9 November 2018Mark 5:21-43
But the woman, knowing what had happened to her, came in fear and trembling, fell down before him, and told him the whole truth. (v. 33)
The kingdom, which Jesus comes to bring about, is not one which is bound by the structures of society either in 1st-century Palestine or now. It is a kingdom in which the healed lunatic is sent out in mission ahead of the apparently chosen ones. It is a kingdom in which the forces of nature are subdued, and the storms are stilled. It is a kingdom where the child is put in the midst, the unclean embraced and the dead restored to life. The kingdom that Jesus announces is a kingdom whose citizens are made whole and live life in fulness.
Today’s story begins with Jairus, the big man in town who demands respect, rules the synagogue, commands action. Yet, really, it is not a story about him; he is an incidental figure. The story is really about two women and it is about Jesus reaching over the boundaries of society to bring about their restoration.
We don’t know the names of either of these women, although we know that one is the daughter of Jairus and so of some standing and substance. The other woman, who remains unnamed and unidentified, is at the lowest end of the social scale, ritually unclean, unwelcome in the synagogue, unacknowledged in wider society and pushed to the edge of any crowd. In death, Jairus’ daughter finds herself in equal place to the unclean woman, for in death she too becomes an object of uncleanliness to be avoided.
Interacting with these two women, Jesus reaches over the boundaries of what is acceptable to 1st-century Palestinian society and renders himself ritually unclean. In the kingdom to which Jesus belongs, however, it is not he who becomes unclean but the women who are restored to health and wholeness and life in all its fulness. The society that would exclude them is challenged to be restored to health with them. In excluding those who are different, in pushing to the margins those deemed less acceptable, in turning away from those declared unclean, the society is itself impaired. In restoring those excluded into society, so society become something more demonstrative of the kingdom, something more of the glory of God. Health and wholeness is not only for the individual.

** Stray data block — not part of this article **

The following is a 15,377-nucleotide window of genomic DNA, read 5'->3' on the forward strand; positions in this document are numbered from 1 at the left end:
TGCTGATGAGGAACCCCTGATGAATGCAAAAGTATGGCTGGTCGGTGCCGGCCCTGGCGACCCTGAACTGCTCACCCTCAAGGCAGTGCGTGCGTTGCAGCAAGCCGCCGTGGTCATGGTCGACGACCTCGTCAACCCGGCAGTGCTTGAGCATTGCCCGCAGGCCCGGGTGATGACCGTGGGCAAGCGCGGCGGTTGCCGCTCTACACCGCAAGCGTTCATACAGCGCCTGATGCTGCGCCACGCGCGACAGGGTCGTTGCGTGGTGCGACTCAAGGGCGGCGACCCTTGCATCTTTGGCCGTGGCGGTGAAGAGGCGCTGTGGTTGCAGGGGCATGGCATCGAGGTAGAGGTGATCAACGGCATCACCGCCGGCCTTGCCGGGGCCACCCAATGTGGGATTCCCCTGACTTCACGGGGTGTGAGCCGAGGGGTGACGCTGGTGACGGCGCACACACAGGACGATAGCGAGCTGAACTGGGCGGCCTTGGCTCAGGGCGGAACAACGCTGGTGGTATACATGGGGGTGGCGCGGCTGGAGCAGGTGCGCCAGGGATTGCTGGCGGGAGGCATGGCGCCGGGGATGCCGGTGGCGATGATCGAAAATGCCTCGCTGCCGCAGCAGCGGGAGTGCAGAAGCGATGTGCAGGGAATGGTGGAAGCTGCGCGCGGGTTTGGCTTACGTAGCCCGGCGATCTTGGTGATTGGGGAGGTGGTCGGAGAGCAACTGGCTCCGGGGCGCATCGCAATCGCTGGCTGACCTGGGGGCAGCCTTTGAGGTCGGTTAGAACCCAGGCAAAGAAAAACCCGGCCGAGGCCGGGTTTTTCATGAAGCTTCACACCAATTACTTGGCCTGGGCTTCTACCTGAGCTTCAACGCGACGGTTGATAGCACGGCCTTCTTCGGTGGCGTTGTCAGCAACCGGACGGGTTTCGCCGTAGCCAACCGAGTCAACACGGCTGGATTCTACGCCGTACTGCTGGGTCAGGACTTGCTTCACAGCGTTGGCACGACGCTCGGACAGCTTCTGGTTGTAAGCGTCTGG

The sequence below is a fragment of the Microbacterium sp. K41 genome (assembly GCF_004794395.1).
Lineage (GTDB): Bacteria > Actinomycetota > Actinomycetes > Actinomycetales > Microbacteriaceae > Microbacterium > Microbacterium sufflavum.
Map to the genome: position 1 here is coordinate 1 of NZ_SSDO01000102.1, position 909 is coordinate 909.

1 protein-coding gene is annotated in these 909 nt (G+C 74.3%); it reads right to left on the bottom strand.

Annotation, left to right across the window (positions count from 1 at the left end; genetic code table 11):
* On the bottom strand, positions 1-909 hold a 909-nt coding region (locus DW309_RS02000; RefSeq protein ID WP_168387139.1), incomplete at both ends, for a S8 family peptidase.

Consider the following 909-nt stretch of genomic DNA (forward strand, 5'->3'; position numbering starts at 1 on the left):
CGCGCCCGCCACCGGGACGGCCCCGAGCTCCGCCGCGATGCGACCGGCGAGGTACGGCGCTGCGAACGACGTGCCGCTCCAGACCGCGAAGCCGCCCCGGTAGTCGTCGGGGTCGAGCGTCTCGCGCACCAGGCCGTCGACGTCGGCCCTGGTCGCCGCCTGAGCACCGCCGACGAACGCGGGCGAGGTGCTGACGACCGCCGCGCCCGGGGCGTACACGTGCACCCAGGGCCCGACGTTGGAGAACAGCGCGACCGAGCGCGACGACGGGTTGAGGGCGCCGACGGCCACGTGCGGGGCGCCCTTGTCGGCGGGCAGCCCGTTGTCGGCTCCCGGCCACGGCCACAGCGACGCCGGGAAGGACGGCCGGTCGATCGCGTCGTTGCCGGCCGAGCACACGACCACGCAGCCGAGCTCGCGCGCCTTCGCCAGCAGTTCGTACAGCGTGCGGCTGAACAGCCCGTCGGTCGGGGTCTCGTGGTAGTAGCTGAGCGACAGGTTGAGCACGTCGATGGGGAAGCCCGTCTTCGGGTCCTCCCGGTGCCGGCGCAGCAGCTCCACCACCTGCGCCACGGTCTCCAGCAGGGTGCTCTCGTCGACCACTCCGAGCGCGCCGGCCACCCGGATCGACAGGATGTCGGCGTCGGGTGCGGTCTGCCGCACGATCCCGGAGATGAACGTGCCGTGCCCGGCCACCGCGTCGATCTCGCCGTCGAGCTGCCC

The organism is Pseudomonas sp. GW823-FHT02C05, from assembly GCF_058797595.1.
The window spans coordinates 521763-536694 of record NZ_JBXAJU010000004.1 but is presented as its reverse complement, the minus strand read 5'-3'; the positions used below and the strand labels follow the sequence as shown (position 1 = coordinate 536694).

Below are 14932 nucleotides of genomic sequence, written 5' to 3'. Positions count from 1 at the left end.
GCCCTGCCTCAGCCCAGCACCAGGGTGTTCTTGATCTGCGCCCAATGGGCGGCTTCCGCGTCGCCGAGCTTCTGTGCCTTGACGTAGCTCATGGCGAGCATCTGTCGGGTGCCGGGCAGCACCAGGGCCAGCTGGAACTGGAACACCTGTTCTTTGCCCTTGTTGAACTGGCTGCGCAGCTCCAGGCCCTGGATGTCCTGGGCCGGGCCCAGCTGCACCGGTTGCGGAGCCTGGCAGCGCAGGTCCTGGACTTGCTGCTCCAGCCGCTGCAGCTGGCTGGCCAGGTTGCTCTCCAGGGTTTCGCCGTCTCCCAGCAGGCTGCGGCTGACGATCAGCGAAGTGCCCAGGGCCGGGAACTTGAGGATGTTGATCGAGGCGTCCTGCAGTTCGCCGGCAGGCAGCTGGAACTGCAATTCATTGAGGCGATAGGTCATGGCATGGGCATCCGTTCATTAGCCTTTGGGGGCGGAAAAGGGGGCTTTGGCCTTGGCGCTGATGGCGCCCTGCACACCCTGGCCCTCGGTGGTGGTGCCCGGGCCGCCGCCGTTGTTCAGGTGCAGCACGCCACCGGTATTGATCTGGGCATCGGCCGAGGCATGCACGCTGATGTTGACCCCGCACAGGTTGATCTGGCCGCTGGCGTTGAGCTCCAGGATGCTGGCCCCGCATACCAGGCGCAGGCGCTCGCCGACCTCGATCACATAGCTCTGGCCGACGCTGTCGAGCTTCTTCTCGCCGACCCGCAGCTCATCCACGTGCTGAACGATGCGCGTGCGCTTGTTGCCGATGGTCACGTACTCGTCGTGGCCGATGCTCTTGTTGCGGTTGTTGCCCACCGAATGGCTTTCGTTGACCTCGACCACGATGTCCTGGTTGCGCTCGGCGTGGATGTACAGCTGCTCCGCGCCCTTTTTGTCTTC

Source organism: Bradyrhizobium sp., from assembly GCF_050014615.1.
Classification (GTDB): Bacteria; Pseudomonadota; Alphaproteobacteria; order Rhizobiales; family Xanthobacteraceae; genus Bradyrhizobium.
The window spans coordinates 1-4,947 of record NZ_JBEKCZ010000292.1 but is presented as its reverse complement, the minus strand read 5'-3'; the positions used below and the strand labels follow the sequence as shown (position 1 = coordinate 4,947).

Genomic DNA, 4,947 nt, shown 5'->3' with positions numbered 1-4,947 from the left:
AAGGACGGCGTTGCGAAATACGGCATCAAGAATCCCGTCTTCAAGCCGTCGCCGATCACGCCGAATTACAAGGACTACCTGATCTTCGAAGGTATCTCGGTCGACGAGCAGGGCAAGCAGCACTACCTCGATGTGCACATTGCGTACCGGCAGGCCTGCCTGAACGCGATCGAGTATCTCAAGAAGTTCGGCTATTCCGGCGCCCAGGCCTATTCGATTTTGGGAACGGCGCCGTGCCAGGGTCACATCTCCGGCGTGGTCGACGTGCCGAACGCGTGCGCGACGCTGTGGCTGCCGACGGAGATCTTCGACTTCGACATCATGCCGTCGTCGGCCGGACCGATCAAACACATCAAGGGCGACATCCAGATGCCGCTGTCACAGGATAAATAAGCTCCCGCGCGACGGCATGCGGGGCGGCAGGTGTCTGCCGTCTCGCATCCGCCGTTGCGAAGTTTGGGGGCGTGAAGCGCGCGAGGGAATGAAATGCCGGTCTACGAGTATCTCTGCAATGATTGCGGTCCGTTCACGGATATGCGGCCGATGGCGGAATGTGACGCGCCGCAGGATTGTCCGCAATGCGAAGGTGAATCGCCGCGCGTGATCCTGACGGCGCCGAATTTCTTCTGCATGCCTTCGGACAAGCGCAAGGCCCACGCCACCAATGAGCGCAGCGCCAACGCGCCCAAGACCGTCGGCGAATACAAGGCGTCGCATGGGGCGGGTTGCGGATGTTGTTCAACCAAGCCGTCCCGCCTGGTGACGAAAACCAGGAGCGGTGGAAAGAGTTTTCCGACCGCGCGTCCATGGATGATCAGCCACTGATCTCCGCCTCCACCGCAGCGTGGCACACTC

- What groups of people in our local area seem to be beyond the boundary and overlooked? What can the church do in this place to help them?
- 1st-century Palestinian culture kept women in a lowly place. The church continues to be challenged in the manner in which issues of race, gender, orientation and identity are concerned. Do you have experience of being discriminated against because you are the person that you are? How can you challenge the church to do better?